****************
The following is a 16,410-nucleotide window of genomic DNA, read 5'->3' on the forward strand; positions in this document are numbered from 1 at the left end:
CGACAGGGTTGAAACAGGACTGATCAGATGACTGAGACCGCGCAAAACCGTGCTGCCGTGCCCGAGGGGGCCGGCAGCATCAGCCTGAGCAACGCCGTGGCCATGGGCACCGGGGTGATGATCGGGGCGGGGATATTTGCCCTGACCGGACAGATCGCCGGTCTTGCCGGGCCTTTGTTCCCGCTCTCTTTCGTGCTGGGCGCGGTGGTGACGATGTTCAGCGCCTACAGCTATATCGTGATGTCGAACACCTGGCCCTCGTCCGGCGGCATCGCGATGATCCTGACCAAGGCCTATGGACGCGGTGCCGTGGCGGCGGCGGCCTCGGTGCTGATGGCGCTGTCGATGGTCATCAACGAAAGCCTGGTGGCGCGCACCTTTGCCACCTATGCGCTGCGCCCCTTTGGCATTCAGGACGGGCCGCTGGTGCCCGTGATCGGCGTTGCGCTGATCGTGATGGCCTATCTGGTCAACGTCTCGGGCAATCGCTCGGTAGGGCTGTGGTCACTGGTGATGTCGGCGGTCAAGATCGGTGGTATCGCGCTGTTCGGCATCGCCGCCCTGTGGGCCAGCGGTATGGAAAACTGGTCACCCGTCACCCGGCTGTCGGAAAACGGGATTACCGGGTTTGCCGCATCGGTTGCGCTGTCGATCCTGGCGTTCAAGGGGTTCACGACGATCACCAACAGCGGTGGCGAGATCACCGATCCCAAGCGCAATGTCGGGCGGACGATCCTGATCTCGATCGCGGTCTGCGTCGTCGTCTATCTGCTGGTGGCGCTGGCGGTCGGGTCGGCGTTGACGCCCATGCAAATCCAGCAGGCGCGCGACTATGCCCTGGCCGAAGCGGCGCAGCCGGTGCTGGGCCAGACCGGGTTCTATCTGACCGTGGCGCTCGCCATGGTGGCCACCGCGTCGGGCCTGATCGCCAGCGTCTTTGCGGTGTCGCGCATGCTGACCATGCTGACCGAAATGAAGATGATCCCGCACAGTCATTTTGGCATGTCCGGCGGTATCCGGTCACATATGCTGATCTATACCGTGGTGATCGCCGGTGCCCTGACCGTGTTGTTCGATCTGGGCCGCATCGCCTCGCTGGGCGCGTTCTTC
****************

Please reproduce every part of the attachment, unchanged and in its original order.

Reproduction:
The following is a 16,410-nucleotide window of genomic DNA, read 5'->3' on the forward strand; positions in this document are numbered from 1 at the left end:
CGACAGGGTTGAAACAGGACTGATCAGATGACTGAGACCGCGCAAAACCGTGCTGCCGTGCCCGAGGGGGCCGGCAGCATCAGCCTGAGCAACGCCGTGGCCATGGGCACCGGGGTGATGATCGGGGCGGGGATATTTGCCCTGACCGGACAGATCGCCGGTCTTGCCGGGCCTTTGTTCCCGCTCTCTTTCGTGCTGGGCGCGGTGGTGACGATGTTCAGCGCCTACAGCTATATCGTGATGTCGAACACCTGGCCCTCGTCCGGCGGCATCGCGATGATCCTGACCAAGGCCTATGGACGCGGTGCCGTGGCGGCGGCGGCCTCGGTGCTGATGGCGCTGTCGATGGTCATCAACGAAAGCCTGGTGGCGCGCACCTTTGCCACCTATGCGCTGCGCCCCTTTGGCATTCAGGACGGGCCGCTGGTGCCCGTGATCGGCGTTGCGCTGATCGTGATGGCCTATCTGGTCAACGTCTCGGGCAATCGCTCGGTAGGGCTGTGGTCACTGGTGATGTCGGCGGTCAAGATCGGTGGTATCGCGCTGTTCGGCATCGCCGCCCTGTGGGCCAGCGGTATGGAAAACTGGTCACCCGTCACCCGGCTGTCGGAAAACGGGATTACCGGGTTTGCCGCATCGGTTGCGCTGTCGATCCTGGCGTTCAAGGGGTTCACGACGATCACCAACAGCGGTGGCGAGATCACCGATCCCAAGCGCAATGTCGGGCGGACGATCCTGATCTCGATCGCGGTCTGCGTCGTCGTCTATCTGCTGGTGGCGCTGGCGGTCGGGTCGGCGTTGACGCCCATGCAAATCCAGCAGGCGCGCGACTATGCCCTGGCCGAAGCGGCGCAGCCGGTGCTGGGCCAGACCGGGTTCTATCTGACCGTGGCGCTCGCCATGGTGGCCACCGCGTCGGGCCTGATCGCCAGCGTCTTTGCGGTGTCGCGCATGCTGACCATGCTGACCGAAATGAAGATGATCCCGCACAGTCATTTTGGCATGTCCGGCGGTATCCGGTCACATATGCTGATCTATACCGTGGTGATCGCCGGTGCCCTGACCGTGTTGTTCGATCTGGGCCGCATCGCCTCGCTGGGCGCGTTCTTC